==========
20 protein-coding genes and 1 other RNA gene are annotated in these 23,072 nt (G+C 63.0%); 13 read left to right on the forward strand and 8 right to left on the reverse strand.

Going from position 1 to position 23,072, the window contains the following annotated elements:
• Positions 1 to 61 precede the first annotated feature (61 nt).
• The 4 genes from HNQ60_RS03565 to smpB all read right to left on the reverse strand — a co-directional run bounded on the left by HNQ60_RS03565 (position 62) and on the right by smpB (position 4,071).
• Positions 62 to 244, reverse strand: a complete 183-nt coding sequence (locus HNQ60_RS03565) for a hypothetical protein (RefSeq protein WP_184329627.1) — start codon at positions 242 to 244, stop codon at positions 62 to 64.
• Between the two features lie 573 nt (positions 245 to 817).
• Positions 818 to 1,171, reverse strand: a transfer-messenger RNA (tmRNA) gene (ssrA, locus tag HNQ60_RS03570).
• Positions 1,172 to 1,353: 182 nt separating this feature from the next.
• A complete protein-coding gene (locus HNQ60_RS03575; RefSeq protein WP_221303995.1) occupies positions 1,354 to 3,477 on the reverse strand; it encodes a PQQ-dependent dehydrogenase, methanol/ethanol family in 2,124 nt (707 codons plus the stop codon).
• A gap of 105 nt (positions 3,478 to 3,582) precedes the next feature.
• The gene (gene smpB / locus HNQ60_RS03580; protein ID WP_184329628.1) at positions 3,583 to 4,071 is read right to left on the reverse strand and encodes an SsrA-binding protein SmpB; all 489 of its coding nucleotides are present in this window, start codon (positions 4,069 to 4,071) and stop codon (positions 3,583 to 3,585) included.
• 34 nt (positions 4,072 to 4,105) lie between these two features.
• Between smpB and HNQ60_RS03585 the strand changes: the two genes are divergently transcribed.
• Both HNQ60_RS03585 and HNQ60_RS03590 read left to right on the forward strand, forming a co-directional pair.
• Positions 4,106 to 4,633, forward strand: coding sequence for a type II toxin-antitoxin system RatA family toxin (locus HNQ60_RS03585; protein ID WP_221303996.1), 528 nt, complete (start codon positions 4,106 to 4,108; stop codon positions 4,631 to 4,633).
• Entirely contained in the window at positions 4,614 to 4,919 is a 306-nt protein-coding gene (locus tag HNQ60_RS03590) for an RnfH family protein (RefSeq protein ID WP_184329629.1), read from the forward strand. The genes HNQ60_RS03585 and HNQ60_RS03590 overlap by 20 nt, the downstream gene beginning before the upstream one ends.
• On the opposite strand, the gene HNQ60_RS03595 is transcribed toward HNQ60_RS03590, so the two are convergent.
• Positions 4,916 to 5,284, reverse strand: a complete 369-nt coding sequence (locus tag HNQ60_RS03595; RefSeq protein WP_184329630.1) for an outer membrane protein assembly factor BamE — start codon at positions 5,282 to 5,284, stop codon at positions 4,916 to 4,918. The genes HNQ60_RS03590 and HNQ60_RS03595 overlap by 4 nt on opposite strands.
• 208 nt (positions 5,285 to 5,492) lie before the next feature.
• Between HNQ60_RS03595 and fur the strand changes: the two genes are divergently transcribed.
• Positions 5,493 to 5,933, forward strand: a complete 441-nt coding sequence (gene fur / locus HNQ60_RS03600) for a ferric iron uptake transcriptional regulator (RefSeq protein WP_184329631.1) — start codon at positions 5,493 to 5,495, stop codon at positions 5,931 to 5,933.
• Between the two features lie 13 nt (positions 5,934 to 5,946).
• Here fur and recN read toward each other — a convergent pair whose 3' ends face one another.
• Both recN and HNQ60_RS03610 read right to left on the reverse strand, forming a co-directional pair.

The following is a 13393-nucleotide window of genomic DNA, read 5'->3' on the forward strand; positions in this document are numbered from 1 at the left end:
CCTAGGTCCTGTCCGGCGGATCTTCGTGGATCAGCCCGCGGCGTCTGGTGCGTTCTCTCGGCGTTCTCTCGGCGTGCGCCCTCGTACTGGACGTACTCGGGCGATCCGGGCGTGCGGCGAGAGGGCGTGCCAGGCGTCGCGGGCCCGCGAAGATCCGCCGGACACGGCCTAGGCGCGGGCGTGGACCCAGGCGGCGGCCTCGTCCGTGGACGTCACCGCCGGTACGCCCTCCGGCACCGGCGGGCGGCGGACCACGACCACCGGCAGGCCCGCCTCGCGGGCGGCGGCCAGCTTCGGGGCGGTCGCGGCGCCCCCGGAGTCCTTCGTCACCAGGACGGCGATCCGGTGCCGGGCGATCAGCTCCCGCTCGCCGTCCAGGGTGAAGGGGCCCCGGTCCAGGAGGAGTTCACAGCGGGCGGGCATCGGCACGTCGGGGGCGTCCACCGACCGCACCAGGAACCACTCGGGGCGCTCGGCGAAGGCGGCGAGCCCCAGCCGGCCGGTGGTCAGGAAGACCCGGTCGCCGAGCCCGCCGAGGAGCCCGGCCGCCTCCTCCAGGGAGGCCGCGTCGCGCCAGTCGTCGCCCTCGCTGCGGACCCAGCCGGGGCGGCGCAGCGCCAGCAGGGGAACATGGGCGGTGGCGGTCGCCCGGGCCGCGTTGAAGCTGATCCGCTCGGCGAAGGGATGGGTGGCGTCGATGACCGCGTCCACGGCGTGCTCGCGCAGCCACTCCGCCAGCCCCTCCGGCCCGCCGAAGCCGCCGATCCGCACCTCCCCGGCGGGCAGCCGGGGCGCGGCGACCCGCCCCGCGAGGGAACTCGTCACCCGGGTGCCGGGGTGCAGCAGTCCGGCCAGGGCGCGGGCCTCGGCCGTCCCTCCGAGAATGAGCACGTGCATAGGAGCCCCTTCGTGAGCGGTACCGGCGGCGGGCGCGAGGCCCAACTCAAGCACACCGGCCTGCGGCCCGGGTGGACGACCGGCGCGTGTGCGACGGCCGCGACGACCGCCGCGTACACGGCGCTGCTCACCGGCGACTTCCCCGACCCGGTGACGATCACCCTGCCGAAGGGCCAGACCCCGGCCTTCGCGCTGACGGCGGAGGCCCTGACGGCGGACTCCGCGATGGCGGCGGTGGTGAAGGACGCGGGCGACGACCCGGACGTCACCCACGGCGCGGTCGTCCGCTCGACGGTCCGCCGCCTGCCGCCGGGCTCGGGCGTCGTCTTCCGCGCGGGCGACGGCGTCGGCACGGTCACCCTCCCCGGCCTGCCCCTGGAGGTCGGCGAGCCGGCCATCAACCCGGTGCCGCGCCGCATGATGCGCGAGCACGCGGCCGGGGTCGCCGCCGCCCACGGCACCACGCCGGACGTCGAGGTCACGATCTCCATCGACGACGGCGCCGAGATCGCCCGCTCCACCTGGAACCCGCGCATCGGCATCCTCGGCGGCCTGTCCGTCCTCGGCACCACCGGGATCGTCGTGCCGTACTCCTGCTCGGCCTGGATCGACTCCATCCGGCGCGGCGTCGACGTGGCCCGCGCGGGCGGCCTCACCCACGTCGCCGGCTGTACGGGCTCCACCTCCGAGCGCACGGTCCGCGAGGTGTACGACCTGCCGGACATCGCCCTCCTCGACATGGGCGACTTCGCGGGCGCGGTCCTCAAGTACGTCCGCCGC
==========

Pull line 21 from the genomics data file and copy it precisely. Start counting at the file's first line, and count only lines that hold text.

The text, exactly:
• Positions 5,493 to 5,933, forward strand: a complete 441-nt coding sequence (gene fur / locus HNQ60_RS03600) for a ferric iron uptake transcriptional regulator (RefSeq protein WP_184329631.1) — start codon at positions 5,493 to 5,495, stop codon at positions 5,931 to 5,933.